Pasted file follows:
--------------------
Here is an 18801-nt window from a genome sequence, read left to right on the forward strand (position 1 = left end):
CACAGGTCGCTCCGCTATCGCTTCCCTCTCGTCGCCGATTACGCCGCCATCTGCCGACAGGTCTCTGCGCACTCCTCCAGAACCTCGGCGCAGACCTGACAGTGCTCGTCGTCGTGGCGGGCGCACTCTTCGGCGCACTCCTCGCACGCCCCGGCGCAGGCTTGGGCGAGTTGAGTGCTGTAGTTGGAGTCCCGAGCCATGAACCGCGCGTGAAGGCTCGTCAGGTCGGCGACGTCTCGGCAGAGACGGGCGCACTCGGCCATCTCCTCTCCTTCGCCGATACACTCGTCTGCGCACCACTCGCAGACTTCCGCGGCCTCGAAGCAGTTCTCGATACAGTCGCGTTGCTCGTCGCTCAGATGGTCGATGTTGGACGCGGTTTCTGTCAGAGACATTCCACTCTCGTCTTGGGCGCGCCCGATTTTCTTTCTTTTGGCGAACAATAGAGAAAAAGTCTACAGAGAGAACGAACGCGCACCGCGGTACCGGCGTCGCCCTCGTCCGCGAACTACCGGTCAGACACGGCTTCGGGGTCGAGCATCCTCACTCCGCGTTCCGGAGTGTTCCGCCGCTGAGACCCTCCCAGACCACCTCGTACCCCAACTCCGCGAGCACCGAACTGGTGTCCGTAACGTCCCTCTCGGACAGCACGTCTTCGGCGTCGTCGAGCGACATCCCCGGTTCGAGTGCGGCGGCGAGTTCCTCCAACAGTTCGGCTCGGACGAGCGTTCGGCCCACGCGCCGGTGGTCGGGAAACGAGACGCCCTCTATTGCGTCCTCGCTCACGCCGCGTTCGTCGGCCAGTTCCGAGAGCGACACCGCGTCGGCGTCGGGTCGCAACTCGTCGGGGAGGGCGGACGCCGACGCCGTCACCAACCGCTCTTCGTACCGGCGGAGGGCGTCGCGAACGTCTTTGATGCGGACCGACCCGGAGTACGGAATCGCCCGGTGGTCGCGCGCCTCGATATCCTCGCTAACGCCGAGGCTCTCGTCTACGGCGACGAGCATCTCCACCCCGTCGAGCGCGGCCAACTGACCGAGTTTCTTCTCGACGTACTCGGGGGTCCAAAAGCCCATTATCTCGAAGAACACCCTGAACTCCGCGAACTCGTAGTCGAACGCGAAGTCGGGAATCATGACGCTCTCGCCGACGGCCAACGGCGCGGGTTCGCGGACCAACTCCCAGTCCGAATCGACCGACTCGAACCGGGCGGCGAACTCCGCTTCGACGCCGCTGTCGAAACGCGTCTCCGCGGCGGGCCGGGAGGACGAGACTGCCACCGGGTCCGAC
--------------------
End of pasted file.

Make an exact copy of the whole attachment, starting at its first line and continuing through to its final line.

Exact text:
Here is an 18801-nt window from a genome sequence, read left to right on the forward strand (position 1 = left end):
CACAGGTCGCTCCGCTATCGCTTCCCTCTCGTCGCCGATTACGCCGCCATCTGCCGACAGGTCTCTGCGCACTCCTCCAGAACCTCGGCGCAGACCTGACAGTGCTCGTCGTCGTGGCGGGCGCACTCTTCGGCGCACTCCTCGCACGCCCCGGCGCAGGCTTGGGCGAGTTGAGTGCTGTAGTTGGAGTCCCGAGCCATGAACCGCGCGTGAAGGCTCGTCAGGTCGGCGACGTCTCGGCAGAGACGGGCGCACTCGGCCATCTCCTCTCCTTCGCCGATACACTCGTCTGCGCACCACTCGCAGACTTCCGCGGCCTCGAAGCAGTTCTCGATACAGTCGCGTTGCTCGTCGCTCAGATGGTCGATGTTGGACGCGGTTTCTGTCAGAGACATTCCACTCTCGTCTTGGGCGCGCCCGATTTTCTTTCTTTTGGCGAACAATAGAGAAAAAGTCTACAGAGAGAACGAACGCGCACCGCGGTACCGGCGTCGCCCTCGTCCGCGAACTACCGGTCAGACACGGCTTCGGGGTCGAGCATCCTCACTCCGCGTTCCGGAGTGTTCCGCCGCTGAGACCCTCCCAGACCACCTCGTACCCCAACTCCGCGAGCACCGAACTGGTGTCCGTAACGTCCCTCTCGGACAGCACGTCTTCGGCGTCGTCGAGCGACATCCCCGGTTCGAGTGCGGCGGCGAGTTCCTCCAACAGTTCGGCTCGGACGAGCGTTCGGCCCACGCGCCGGTGGTCGGGAAACGAGACGCCCTCTATTGCGTCCTCGCTCACGCCGCGTTCGTCGGCCAGTTCCGAGAGCGACACCGCGTCGGCGTCGGGTCGCAACTCGTCGGGGAGGGCGGACGCCGACGCCGTCACCAACCGCTCTTCGTACCGGCGGAGGGCGTCGCGAACGTCTTTGATGCGGACCGACCCGGAGTACGGAATCGCCCGGTGGTCGCGCGCCTCGATATCCTCGCTAACGCCGAGGCTCTCGTCTACGGCGACGAGCATCTCCACCCCGTCGAGCGCGGCCAACTGACCGAGTTTCTTCTCGACGTACTCGGGGGTCCAAAAGCCCATTATCTCGAAGAACACCCTGAACTCCGCGAACTCGTAGTCGAACGCGAAGTCGGGAATCATGACGCTCTCGCCGACGGCCAACGGCGCGGGTTCGCGGACCAACTCCCAGTCCGAATCGACCGACTCGAACCGGGCGGCGAACTCCGCTTCGACGCCGCTGTCGAAACGCGTCTCCGCGGCGGGCCGGGAGGACGAGACTGCCACCGGGTCCGAC